— Cllr claims Dublin cannot implement car restrictions to improve public transport service because public transport isn’t good enough.
A Dublin-based Labour Party councillor — who also supports legalising parking on footpaths — has started ramping up misinformation rhetoric against a key part of the infrastructure element of BusConnects in the South East Area of the city.
Bus gates are traffic reduction measures which give cycling, buses and taxis priority, while allowing local access to all areas by cars — private motor traffic only is restricted from going through the bus gate. It is intended that the BusConnects bus gates will be camera-enforced. The National Transport Authority is considering 24 hour bus gates, but it is unclear whether such will be in the final plans for the project.
At the South East Area committee of Dublin City Council, Cllr Mary Freehill (Labour) claimed that installation of a bus gate on the Rathmines Road would mean that people would be “completely blocked off” — which is untrue and thus is misinformation.
Cllr Freehill was strongly supported by Cllr Anne Feeney (Fine Gael) who also mentioned the planned Templeogue Road and Lower Kimmage Road bus gates. Cllr Feeney said that the council needs to “get their hands dirty on this” and TDs should intervene.
The Rathmines Initiative, which describes itself as a group of individuals from different backgrounds seeking to enhance the quality of life in the diverse community in Rathmines, said it supports the BusConnects proposals for Rathmines.
It said that bus gate should only operate for as long “during the time scheduled buses are running”. Although, Dublin is getting 24 hour bus services across the city — with route 15 through Rathmines already in place — and higher-frequency off peak and weekend bus services are in the process of being rolled out as part of BusConnects.
A submission on BusConnects by the Rathmines Initiative, said: “We reiterate our support for the Bus Connects project and the proposed Core Bus Corridor through Rathmines and welcome the significant improvements that have been achieved in the current proposals. We have noted further recommendations for improvements to ensure that the project successfully balances the needs of public transport users with the needs of other road users while protecting the special urban quality of Rathmines.”
The submission added: “We are concerned at growing opposition to the project which has arisen, in part, due to a lack of detailed information in some areas and in part due to a sense that there has been insufficient opportunity to engage directly with the NTA and the design team.”
It is understood that Cllr Freehill is involved in Rathmines Initiative, but where there is not full consensus that the group comes to a position by a majority agreeing.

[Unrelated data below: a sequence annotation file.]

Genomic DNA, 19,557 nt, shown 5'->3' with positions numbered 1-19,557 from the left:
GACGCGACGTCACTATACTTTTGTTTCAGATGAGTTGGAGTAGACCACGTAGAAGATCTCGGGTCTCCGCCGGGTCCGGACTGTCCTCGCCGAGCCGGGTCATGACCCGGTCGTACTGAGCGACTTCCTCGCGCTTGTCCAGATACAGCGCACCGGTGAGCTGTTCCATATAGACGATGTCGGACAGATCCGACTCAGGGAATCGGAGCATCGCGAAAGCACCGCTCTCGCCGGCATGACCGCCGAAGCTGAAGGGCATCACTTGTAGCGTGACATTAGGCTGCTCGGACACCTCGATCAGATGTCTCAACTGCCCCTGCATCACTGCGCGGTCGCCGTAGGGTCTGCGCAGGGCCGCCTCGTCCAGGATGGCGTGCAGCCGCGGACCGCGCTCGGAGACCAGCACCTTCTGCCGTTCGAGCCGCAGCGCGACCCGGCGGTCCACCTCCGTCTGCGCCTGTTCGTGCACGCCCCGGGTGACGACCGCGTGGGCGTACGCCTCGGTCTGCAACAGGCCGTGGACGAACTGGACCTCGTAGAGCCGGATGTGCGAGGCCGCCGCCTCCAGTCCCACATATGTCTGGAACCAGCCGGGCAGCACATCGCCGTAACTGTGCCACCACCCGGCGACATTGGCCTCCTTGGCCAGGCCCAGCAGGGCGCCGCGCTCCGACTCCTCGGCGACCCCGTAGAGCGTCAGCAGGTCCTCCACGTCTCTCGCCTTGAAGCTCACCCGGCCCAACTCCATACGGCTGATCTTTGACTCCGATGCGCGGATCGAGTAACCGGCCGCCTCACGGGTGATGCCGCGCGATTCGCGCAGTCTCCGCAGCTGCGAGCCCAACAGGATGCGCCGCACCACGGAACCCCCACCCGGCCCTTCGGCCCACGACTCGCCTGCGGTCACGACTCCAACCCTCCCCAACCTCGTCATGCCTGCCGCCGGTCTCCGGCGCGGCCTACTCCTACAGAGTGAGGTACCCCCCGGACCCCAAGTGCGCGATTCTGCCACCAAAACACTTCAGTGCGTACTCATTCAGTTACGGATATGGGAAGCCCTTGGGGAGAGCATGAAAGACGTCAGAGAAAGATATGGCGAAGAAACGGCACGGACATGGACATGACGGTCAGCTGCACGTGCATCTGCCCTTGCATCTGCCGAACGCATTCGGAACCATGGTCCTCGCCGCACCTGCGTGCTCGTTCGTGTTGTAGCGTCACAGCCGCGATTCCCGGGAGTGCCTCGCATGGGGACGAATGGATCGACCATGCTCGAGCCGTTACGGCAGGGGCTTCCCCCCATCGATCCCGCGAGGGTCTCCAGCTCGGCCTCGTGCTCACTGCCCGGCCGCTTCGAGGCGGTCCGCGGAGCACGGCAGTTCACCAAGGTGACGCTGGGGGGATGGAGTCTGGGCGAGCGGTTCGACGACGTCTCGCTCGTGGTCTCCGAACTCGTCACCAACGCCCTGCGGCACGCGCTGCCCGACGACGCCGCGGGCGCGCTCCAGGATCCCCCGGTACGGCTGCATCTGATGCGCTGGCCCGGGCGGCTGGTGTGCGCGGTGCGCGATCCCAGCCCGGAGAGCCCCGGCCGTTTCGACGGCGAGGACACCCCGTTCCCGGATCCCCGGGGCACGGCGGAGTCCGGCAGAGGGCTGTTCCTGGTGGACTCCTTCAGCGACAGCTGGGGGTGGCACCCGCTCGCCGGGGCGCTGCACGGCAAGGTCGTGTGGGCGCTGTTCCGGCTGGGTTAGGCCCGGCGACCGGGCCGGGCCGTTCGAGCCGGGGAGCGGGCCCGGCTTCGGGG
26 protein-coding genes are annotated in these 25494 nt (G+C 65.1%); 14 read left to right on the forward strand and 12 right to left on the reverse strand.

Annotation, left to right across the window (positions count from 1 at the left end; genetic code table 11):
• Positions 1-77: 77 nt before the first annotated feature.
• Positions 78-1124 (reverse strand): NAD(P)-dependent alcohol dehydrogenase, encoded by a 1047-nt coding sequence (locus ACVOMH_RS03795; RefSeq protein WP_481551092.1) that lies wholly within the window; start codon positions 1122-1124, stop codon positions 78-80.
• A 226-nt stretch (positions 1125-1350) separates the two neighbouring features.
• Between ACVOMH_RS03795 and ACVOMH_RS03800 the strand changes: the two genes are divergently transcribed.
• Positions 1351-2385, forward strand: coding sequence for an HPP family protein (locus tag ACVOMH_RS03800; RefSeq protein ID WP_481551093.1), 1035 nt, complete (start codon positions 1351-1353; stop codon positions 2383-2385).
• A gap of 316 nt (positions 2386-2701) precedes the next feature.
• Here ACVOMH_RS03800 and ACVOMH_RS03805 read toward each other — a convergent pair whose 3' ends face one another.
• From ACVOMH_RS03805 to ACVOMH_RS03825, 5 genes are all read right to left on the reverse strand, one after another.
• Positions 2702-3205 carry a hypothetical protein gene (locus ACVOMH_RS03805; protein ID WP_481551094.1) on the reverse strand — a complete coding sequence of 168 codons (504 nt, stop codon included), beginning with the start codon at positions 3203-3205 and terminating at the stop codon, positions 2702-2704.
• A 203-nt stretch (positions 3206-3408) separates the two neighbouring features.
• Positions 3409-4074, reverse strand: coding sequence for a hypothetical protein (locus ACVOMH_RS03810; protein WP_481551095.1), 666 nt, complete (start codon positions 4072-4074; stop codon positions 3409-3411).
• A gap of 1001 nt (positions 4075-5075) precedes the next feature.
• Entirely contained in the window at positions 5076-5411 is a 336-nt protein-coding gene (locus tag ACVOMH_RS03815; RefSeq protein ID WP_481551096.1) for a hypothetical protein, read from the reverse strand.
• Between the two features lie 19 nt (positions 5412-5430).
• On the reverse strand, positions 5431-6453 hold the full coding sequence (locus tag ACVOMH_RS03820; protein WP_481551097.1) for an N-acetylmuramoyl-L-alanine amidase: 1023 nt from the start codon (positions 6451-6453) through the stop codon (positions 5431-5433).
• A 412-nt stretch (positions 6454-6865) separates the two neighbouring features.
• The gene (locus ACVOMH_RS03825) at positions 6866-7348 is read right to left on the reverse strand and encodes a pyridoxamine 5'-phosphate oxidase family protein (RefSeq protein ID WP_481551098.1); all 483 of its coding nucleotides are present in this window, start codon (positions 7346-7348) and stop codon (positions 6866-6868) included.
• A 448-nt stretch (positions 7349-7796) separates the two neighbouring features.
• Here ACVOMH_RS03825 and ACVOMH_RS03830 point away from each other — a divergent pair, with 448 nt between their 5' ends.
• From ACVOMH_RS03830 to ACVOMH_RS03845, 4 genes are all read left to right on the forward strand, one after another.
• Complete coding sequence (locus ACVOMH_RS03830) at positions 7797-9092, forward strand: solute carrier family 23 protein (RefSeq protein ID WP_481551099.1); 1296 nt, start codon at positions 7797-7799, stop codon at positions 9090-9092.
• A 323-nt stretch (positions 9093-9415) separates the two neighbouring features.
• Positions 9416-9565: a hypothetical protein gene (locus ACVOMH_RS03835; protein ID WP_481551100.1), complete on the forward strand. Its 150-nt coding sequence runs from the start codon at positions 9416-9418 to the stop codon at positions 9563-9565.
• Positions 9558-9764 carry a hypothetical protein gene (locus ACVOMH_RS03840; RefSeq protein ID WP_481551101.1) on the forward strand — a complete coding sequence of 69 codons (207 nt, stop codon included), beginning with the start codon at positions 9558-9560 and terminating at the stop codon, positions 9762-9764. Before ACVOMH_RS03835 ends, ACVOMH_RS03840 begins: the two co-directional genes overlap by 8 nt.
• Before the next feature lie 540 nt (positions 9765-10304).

Dublin Commuter Coalition, a sustainable transport advocacy group, said that if councillors request information from the National Transport Authority (NTA) that they will get a “personalised response”.
Kevin Carter, chairperson of the Dublin Commuter Coalition, said: “Our local representatives have easy access to the most detailed of information when it comes to these projects. They need only request an answer to a question, and they will receive a personalised response from the National Transport Authority. It is incredulous, therefore, that any would resort to spreading misinformation when the correct info is so easily available to them.”
Carter added: “As time goes on however, one must consider if these objections based on falsehoods are being used to cover more selfish objections.”
At a local area committee meeting on July 12, Cllr Mary Freehill (Labour) said: “This is about the suggestion that the bus gate on Rathmines Road be 24/7, which I think is quite excessive. It’s an issue that an awful lot of various communities in Rathmines are very concerned about. It was probably highlighted by the people in Grove Park because they are going to find it extremely difficult to access their homes because of all of this.”
However, the fact is that the BusConnects plans do not include restrictions on Grove Park directly. Residents there — just like everybody else — will just not be able to drive through the bus gate. Areas on both sides of the short bus gate will be accessible by car, motorists who continue to drive can drive around the area covered.
“There’s a need for a bus gate at very busy times, there’s certainly no need for a bus gate at one o’clock in the morning, there’s no need for a bus gate on Saturday or Sunday,” she Freehill.